When the pilot taxied the Piper PA-28-235 to park, he was taxiing past his friend, who was using a camera to record the airplane.
The pilot felt a thump and could not see his friend, so he turned the airplane around and saw his friend lying on the ground.
The friend sustained serious injuries. The airplane sustained damage to the left wingtip. Weather at the time of the accident in Harrisonville, Missouri, was a clear sky with no restrictions to visibility.
Probable cause: The pilot’s failure to maintain a safe distance between the airplane and a person on the ground, which resulted in serious injuries to the person.
NTSB Identification: CEN17LA217
This June 2017 accident report is provided by the National Transportation Safety Board. Published as an educational tool, it is intended to help pilots learn from the misfortunes of others.
Common sense is often uncommonit’s If you don’t know what you’re doing don’t do it. How close do you need to be? Even a smartphone has a zoom function. So you’re filming the AC and don’t realize it’s going to hit you? Meanwhile taxi Tommy rolls by fast enough to plant his buddy. Natural Selection.
Where aircraft movement is in involved all I can say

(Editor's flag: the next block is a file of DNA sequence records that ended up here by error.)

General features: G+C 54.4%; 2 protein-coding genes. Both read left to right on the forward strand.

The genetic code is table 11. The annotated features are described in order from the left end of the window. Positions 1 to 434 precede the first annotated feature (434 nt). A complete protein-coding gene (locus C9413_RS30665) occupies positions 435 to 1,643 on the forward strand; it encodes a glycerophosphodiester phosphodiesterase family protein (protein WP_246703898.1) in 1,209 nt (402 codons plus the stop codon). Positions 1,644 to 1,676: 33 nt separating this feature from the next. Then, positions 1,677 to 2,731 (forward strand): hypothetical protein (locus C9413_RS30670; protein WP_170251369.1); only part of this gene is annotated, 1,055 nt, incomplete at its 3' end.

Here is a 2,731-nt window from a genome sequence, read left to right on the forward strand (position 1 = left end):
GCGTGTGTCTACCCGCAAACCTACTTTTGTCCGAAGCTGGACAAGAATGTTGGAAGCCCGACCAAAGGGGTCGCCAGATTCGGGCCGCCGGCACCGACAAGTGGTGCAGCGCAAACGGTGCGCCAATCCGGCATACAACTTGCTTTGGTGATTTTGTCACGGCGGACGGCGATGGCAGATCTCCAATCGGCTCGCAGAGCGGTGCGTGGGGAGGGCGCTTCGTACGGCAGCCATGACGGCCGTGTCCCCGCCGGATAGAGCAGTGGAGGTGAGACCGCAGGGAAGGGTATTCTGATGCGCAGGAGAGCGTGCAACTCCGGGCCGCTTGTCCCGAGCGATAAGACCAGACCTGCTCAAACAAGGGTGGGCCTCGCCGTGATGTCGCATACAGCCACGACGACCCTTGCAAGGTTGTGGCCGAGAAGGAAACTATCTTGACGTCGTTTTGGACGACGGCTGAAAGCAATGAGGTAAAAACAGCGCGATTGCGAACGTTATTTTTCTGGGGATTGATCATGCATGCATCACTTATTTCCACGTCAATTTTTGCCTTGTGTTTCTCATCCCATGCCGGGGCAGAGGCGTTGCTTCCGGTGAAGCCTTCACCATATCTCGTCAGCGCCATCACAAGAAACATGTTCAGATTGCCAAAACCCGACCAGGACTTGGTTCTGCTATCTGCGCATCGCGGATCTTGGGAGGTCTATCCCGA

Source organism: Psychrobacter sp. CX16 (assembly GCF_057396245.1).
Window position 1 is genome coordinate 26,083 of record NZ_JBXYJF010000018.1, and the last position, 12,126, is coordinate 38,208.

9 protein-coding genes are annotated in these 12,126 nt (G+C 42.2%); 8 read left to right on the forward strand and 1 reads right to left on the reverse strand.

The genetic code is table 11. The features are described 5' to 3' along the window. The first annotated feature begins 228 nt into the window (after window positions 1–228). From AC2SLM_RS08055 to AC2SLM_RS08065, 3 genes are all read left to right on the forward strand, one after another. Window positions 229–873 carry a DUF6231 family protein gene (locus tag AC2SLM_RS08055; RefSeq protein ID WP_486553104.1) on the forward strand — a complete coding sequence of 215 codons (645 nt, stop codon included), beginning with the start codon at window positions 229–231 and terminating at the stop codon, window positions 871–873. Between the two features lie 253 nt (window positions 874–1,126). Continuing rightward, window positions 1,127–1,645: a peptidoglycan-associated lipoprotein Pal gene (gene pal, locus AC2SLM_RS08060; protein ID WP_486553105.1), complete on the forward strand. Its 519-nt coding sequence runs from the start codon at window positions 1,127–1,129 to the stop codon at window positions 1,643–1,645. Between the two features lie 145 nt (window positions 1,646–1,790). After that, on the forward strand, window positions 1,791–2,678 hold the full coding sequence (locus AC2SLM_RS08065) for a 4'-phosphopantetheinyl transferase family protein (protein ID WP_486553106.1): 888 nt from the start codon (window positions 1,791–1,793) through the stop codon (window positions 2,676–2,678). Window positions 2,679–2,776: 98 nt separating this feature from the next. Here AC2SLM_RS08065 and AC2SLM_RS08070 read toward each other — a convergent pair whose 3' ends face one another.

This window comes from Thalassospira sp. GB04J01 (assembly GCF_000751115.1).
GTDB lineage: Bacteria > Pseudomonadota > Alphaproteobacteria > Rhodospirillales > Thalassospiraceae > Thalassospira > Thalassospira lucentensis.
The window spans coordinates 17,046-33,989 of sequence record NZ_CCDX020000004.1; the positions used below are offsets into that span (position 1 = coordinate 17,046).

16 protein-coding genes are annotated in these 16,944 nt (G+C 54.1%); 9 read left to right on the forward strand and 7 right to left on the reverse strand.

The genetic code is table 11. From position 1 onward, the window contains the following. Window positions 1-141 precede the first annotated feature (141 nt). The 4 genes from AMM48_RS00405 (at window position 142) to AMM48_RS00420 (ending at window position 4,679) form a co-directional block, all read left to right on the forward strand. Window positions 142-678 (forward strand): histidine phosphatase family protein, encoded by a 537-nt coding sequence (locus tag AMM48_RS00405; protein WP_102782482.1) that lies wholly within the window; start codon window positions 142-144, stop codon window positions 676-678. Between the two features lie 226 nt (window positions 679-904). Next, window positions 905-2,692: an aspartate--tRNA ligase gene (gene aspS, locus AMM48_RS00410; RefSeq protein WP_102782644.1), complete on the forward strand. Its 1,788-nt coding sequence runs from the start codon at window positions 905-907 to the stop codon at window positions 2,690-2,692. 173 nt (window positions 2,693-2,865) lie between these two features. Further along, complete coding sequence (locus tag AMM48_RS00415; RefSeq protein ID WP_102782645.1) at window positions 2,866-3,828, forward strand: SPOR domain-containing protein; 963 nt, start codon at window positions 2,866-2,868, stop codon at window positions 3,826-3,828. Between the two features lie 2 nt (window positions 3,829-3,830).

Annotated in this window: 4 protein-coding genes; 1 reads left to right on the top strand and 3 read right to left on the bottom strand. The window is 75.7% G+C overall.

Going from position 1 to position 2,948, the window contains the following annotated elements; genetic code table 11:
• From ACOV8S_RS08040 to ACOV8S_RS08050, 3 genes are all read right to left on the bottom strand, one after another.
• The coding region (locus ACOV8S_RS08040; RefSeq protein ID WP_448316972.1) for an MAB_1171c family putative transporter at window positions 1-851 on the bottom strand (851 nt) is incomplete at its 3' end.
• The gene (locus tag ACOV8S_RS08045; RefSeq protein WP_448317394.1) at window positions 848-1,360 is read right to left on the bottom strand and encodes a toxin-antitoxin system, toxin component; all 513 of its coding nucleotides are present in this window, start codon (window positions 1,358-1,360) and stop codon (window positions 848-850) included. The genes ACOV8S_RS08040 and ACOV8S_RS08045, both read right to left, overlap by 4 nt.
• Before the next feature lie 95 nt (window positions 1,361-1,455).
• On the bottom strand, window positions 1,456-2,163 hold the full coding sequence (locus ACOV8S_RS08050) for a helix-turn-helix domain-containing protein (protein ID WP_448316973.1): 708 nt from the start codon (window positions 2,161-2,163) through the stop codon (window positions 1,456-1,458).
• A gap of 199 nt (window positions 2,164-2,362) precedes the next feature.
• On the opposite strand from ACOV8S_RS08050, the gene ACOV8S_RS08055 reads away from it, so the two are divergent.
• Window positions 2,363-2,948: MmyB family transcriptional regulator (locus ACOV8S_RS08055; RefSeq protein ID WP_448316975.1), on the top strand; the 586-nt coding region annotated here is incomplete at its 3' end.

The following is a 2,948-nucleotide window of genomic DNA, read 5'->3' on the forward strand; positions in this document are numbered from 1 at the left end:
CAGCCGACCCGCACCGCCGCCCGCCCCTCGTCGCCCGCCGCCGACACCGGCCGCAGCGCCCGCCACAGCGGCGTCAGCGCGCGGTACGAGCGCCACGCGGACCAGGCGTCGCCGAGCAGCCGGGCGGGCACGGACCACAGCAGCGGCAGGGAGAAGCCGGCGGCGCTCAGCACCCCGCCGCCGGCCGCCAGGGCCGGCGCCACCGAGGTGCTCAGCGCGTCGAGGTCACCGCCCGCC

Pedestrians Get the hell out of the way
Warren Webb Jr says
According to the full narrative report, it happened at a private strip 4 southwest of the Harrisonville airport. The pedestrian was pilot-rated. Perhaps, as can happen in the cockpit with two pilots, each one was subconsciously relying on the other to maintain a safe distance.
JimH in CA says
We don’t know if the pilot was taxiing on the yellow taxi line, or if he moved closer to the person on the ramp ? Most wing tips are 18 ft out and it’s difficult to judge where it is wrt other objects. That’s why there is the yellow ‘safe’ taxi line, so we don’t hit other aircraft or light posts, or….
Also, if the pilot was taxiing at the recommended ‘slow walk ‘ speed, he would have just bumped the guy on the ramp, and maybe just knocked him down.
Manny Puerta says
Unfortunately, there are times when the centerline doesn’t guarantee wing clearance.
Shouldn’t it be up to the pedestrian to make sure they are clear enough of moving aircraft? Seems like while he was paying more attention to the camera and not paying attention to the plane, he failed to make sure he was clear of the aircraft’s movement.